By Fr Donald Chambers
“The saints teach us to live boldly by listening to that gentle voice within” (Matthew Kelly)
The root meaning of the word ‘obey’ originates from the Latin word ob, meaning “in the direction of” and audire, meaning to “hear or listen”. The two parts, “in the direction of” and “hear” signify a movement towards a particular direction to listen.
During the current vulnerable, uncertain, confusing, and ambiguous period, the fears, anxieties, and depression of the Covid-19 pandemic are potential enemies to listening.
Using the witness of Joseph, let us reflect on obedience as a movement towards God to listen. There are several such movements we observe in the life of Joseph.
Joseph moves towards a deeper awareness that God is the centre of the universe, and not himself, nor his ideas, opinions, and preoccupations. He realises that his vocation is to cooperate with God’s will.
Despite his disappointment and broken expectations, Joseph “. . . got up, took the child and his mother by night, and went to Egypt . . .” (Mt 2:14–15). This is an example of obedience occurring as listening becomes possible with less self-preoccupations, and an openness to move in the direction of God’s voice. However, the disease of self-centredness is a major roadblock in this movement which, according to Pope Francis, is manifested in three ways—narcissism, discouragement, and pessimism.
He writes, “Narcissism takes you to the mirror to look at yourself, to center everything on you… You end up so in love with the image you created that you end up drowning in it… Discouragement leads you to lament and complain about everything so that you no longer see what is around you nor what others offer you… Eventually it closes you in on yourself and you can’t see anything beyond yourself.” Pessimism “…is like a door you shut on the future and the new things it can hold…”
Shifting from his self-preoccupation, Joseph moves towards God’s voice. Joseph also moves to search for the real or deeper question at hand, and not necessarily the answer.
Hidden within his experience of disappointment and broken expectations, Joseph found the real questions. ‘Should I spare Mary or myself the shame and embarrassment?’; ‘Should I give in to the fear of becoming a refugee or staying at home and risk the death of the Child?’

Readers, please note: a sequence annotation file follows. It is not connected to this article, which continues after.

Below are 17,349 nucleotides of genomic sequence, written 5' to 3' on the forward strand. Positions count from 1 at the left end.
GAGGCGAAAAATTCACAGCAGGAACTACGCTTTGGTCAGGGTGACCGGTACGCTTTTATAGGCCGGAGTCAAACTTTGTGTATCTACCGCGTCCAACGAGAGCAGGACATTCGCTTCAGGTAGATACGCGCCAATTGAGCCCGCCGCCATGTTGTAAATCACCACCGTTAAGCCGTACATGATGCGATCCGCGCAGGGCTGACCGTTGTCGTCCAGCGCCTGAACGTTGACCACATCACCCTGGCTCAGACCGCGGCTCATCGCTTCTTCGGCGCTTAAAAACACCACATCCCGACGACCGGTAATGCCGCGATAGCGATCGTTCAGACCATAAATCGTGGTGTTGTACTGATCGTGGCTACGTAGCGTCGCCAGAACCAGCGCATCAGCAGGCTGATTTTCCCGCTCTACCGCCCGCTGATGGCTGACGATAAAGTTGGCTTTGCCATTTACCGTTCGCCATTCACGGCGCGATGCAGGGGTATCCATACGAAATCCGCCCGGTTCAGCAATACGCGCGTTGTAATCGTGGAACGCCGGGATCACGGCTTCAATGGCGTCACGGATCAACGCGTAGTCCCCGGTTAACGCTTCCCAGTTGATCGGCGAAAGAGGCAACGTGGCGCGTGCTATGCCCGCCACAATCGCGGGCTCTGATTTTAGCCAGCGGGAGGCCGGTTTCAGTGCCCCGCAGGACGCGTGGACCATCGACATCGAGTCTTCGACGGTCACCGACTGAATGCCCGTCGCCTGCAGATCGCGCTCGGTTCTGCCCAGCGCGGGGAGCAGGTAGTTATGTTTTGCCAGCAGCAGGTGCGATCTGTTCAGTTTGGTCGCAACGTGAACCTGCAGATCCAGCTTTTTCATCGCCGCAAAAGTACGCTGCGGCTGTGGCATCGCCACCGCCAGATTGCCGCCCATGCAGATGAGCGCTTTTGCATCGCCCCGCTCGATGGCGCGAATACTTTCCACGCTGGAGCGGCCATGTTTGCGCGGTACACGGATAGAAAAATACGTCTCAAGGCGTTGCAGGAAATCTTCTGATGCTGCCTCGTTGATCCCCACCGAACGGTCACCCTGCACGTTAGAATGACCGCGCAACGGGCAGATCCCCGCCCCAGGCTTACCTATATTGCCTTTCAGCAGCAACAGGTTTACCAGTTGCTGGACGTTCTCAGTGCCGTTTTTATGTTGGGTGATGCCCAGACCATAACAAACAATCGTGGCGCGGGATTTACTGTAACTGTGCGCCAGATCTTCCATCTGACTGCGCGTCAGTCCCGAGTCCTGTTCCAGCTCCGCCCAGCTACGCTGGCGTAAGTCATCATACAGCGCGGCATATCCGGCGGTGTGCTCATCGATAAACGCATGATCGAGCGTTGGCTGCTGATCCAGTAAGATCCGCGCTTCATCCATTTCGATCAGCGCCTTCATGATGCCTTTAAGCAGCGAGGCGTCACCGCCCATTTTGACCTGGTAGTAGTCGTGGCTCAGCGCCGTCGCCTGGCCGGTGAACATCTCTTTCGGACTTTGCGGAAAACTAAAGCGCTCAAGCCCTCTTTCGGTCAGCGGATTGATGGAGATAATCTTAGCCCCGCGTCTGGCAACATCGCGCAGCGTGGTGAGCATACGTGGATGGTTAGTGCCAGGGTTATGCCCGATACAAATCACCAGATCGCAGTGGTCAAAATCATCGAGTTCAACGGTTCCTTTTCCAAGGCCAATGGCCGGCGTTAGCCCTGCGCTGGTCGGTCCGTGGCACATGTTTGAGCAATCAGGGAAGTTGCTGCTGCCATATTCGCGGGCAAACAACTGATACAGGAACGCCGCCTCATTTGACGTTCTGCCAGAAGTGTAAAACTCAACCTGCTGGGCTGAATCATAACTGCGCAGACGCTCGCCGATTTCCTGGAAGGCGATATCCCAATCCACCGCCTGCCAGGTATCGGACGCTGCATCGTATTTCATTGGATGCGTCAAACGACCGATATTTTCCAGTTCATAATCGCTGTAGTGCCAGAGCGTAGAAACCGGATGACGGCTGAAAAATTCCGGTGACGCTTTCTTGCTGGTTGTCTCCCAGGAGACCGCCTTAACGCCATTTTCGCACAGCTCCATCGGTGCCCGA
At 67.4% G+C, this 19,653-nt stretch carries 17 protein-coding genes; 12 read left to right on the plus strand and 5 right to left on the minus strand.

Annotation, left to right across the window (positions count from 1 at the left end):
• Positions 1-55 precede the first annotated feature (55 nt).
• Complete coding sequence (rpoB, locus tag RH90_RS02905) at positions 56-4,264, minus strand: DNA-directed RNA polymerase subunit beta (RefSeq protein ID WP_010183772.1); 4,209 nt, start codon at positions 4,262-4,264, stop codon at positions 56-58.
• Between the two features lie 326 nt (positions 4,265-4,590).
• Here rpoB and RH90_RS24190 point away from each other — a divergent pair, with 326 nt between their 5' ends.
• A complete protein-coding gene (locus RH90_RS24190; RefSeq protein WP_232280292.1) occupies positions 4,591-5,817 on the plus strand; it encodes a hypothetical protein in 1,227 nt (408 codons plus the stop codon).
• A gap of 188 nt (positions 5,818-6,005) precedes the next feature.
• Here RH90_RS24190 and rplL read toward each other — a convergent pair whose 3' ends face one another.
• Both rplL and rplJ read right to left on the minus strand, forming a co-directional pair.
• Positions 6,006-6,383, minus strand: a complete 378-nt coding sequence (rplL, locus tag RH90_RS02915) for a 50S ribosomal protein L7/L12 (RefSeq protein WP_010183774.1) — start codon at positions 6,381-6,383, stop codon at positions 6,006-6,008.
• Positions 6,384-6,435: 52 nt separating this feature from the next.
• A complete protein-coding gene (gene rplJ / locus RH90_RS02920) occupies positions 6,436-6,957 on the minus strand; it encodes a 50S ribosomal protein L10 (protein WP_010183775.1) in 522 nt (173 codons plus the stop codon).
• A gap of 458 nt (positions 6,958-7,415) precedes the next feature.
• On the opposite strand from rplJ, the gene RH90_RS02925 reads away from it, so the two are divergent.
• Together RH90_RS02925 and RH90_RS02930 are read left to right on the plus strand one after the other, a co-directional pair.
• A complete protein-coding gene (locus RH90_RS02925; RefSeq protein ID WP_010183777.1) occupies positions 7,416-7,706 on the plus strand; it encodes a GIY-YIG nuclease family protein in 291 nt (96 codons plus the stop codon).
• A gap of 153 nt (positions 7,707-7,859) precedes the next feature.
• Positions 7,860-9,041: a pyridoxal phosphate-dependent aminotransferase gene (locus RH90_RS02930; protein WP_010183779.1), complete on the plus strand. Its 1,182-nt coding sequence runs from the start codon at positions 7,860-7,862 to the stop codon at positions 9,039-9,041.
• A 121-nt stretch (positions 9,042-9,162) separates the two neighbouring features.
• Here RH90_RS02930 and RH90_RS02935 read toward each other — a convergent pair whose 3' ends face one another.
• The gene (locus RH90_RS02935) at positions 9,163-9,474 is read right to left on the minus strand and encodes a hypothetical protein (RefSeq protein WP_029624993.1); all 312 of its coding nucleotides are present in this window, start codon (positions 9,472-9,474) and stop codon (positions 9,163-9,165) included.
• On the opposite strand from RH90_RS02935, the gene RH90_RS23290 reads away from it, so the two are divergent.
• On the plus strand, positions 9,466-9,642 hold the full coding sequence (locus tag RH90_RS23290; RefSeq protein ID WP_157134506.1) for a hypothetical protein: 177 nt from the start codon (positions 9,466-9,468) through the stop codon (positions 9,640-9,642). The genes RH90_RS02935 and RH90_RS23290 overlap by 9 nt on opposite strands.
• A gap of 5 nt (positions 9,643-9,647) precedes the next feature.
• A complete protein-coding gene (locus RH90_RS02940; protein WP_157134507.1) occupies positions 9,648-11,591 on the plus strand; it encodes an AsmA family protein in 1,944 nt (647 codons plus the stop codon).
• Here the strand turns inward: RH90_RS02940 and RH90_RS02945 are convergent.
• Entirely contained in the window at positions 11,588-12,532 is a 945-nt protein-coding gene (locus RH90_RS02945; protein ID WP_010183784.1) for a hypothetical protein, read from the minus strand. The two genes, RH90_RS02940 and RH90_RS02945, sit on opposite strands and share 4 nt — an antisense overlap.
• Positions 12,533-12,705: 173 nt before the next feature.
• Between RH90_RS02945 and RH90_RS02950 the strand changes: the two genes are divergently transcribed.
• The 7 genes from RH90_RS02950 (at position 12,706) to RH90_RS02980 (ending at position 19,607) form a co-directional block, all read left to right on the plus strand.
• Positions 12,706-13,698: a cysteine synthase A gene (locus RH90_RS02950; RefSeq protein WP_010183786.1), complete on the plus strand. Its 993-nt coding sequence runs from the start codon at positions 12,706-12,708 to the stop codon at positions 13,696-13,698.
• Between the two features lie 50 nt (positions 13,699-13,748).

Like Joseph, we become aware of the question when we are able to listen silently to what is happening within us and around us.
As Fr Arturo Sosa SJ, current Superior General of the Society of Jesus, remarked to his Jesuit brothers, “It seems obvious… we find that the issue is not clearly defined, and people become trapped and lost and frustrated.”
Joseph moves to receive vital information. Each time Joseph faces a hard decision, the gospel writer shows that God provides Joseph with concrete information through his dreams.
For example, Joseph receives information about Mary’s unexpected pregnancy, its meaning, and the name to be given to the Child, and also information about the threat and death of Herod.
Information is like gathered pieces of a puzzle in which the individual pieces help to see the bigger picture. Again Fr Sosa remarks, “Without good data, we are discerning in the dark. God works through human means. We have to do some spadework and get the relevant information.”
While the gospels do not mention sharing the messages of his dream, it is likely that Joseph would have shared the messages with Mary, and both would have decided and planned, for example, to flee as refugees.
God not only relates to us as individuals, but also within the context of community. To this end, listening as obedience is aided when we share the fruits of our individual prayers and engage in a dialogue with a community. Dialogue allows for the discernment of God’s will, and for the courage to act on God’s will.
Paraphrasing Fr Karl Rahner SJ, theologian Elizabeth Johnson says that every person is a little word of God—a letter of the alphabet—and together we will spell out something great.
Joseph spelt out the great mystery of God’s salvation through listening and sharing.
The witness of Joseph challenges us to change our direction away from our own self-centredness and towards the direction of God’s voice. The Church’s tradition and secular disciplines offer guiding stars leading towards God.
Some examples of these stars are spiritual direction, psychological counselling, community life, spiritual reading, a disciplined prayer life, and time for play, relaxation, and exercise.
Obedience as a movement towards God is a life-long, learning journey that must begin now. As we remain faithful to this marathon race, we learn to be less self-preoccupied, discouraged, and pessimistic, and more God-focused. In doing so, we will be able to save others as did Joseph the Carpenter.
Fr Donald Chambers of the Archdiocese of Kingston, Jamaica is the General Secretary of the Antilles Episcopal Conference.